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Eur J Heart Fail. Author manuscript; available in PMC Mar 1, 2012.
Published in final edited form as:
PMCID: PMC3290525
HALMS: HALMS538568
INSERM Subrepository

The cardiac renin-angiotensin system is responsible for high-salt diet-induced left ventricular hypertrophy in mice

Abstract

Aims

This study aimed to determine the role of the renin-angiotensin system (RAS) in high salt (HS) diet-induced left ventricular hypertrophy (LVH).

Methods and Results

Swiss mice were subjected to regular salt (RS) diet (0.6% NaCl), HS diet (4% NaCl) and HS plus irbesartan (50 mg/kg/day) or ramipril (1 mg/kg/day). After 8 weeks, arterial pressure was similar in all groups and similar to baseline, whereas LV/body weight ratio was higher in HS mice than in RS mice (p<0.005). There were also significant increases in collagen density, ACE activity, AT1 receptor density and extracellular signal-regulated kinase (ERK1/2) phosphorylation in the left ventricle. Interestingly, increases in wall thickness and ERK1 phosphorylation were more marked in the septum than in the rest of the left ventricle. Irbesartan or ramipril treatment prevented LVH and the increase in ERK phosphorylation and reduced collagen content and AT1 upregulation but upregulated AT2 receptors.

Conclusions

In normal mice, HS diet induces septum-predominant LVH and fibrosis through activation of the cardiac RAS-ERK pathway, which can be blocked by irbesartan or ramipril, indicating a key role of the cardiac RAS in HS diet-induced LVH.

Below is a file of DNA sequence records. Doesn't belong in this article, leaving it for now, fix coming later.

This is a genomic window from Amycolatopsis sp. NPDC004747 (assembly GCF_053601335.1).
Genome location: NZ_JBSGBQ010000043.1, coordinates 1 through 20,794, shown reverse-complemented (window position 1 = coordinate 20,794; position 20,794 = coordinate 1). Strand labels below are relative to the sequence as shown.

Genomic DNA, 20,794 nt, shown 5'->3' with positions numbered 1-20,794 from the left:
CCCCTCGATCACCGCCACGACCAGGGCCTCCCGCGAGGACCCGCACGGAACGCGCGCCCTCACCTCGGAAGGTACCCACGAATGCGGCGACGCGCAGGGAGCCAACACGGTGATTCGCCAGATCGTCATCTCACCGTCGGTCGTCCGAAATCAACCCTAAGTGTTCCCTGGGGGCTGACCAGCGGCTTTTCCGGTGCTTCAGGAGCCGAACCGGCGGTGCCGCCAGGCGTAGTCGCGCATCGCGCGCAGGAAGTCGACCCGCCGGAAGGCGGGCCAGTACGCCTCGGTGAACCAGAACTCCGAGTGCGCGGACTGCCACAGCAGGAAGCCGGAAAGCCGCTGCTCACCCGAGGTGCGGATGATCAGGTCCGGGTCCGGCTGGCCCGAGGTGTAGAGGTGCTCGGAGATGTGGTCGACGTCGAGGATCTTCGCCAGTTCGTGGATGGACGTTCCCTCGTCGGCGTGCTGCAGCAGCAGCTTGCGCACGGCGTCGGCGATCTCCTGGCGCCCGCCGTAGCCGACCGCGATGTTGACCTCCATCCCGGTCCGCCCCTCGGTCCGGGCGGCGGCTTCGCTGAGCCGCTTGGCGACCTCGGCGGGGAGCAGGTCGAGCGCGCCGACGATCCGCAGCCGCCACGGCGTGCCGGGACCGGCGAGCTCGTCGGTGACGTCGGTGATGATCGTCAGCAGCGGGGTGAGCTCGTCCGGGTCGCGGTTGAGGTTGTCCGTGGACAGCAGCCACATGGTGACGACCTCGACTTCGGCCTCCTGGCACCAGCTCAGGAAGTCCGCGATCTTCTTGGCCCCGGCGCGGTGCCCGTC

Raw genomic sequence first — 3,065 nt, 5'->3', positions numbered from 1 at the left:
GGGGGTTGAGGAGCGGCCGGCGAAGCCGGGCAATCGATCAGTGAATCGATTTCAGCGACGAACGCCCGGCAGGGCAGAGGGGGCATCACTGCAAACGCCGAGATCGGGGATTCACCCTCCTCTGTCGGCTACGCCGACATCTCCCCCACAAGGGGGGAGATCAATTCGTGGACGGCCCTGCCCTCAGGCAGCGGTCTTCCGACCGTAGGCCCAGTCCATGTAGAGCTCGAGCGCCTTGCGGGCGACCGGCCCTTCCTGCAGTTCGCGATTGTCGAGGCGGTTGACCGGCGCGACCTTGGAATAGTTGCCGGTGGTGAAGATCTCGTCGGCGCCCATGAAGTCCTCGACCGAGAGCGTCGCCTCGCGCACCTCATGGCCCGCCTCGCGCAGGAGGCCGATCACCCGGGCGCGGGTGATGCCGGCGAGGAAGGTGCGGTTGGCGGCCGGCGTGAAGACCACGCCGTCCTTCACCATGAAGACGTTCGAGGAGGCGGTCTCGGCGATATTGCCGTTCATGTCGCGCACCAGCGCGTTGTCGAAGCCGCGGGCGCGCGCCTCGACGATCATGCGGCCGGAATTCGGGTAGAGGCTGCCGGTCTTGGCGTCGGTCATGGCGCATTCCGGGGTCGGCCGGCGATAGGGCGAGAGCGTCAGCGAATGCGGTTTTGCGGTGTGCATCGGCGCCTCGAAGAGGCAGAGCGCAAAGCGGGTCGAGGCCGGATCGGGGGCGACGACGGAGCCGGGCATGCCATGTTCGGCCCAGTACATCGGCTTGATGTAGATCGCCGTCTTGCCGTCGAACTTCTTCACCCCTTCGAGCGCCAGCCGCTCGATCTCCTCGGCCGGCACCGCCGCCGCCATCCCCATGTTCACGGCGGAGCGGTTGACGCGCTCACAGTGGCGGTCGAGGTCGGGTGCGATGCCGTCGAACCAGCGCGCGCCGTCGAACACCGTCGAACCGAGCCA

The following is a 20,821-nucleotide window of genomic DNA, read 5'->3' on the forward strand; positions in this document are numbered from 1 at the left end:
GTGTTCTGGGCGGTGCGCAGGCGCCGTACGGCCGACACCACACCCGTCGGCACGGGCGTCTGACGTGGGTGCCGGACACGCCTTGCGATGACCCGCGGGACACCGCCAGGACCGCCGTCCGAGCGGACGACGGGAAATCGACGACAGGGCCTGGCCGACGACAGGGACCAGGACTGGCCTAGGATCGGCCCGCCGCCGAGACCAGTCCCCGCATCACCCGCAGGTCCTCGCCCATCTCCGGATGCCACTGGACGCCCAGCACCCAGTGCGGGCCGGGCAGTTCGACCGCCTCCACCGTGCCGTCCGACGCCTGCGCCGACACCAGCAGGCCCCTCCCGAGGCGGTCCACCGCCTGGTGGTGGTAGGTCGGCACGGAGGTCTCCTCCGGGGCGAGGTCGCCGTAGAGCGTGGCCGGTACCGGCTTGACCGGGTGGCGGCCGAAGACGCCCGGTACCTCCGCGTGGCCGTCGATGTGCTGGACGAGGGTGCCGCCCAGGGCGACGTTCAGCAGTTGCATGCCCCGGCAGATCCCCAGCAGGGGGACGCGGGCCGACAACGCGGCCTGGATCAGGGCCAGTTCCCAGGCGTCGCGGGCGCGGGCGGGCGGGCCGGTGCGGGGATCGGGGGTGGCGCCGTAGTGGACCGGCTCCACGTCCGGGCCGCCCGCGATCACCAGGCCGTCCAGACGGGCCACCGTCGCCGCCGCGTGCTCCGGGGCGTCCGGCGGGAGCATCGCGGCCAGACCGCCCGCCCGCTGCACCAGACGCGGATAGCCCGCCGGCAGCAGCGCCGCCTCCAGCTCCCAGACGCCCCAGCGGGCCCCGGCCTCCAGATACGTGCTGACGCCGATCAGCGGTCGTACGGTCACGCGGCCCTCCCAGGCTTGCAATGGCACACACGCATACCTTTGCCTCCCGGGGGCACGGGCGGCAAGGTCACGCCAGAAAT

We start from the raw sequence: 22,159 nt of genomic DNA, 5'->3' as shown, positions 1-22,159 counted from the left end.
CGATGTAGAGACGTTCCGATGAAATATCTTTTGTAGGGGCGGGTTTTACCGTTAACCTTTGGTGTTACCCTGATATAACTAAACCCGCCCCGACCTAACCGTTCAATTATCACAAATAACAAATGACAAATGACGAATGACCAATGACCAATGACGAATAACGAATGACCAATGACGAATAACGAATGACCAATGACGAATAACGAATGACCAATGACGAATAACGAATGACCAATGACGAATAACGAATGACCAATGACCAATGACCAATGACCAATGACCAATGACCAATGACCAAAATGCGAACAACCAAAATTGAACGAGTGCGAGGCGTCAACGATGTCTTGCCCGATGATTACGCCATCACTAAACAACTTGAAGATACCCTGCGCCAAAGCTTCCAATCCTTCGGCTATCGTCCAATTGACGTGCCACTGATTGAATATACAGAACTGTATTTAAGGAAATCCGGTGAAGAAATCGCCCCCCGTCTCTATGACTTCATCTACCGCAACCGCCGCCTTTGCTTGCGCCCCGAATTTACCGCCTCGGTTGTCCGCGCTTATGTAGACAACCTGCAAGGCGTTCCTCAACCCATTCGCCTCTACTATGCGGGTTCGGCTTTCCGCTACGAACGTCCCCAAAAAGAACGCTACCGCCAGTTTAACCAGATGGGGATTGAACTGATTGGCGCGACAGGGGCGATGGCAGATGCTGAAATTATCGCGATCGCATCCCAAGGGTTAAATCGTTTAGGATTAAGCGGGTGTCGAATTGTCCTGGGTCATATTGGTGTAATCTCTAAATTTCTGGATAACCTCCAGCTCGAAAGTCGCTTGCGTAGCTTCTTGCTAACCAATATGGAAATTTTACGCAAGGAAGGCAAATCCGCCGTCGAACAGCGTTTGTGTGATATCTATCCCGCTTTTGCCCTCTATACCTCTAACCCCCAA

Keywords: Angiotensin II Type 1 Receptor Blockers, metabolism, pharmacology, Angiotensin-Converting Enzyme Inhibitors, pharmacology, Animals, Autoradiography, Biphenyl Compounds, pharmacology, Blotting, Western, Female, Fibrosis, Heart Ventricles, pathology, ultrasonography, Hypertrophy, Left Ventricular, physiopathology, Immunohistochemistry, JNK Mitogen-Activated Protein Kinases, metabolism, Mice, Mitogen-Activated Protein Kinases, pharmacology, Phosphorylation, Ramipril, pharmacology, Renin, metabolism, Renin-Angiotensin System, drug effects, physiology, Sodium, Dietary, administration & dosage, Tetrazoles, pharmacology, p38 Mitogen-Activated Protein Kinases, metabolism
Keywords: High salt diet, Left ventricular hypertrophy, Blood pressure, Renin angiotensin system, Mitogen-activated protein kinases, Mice

Introduction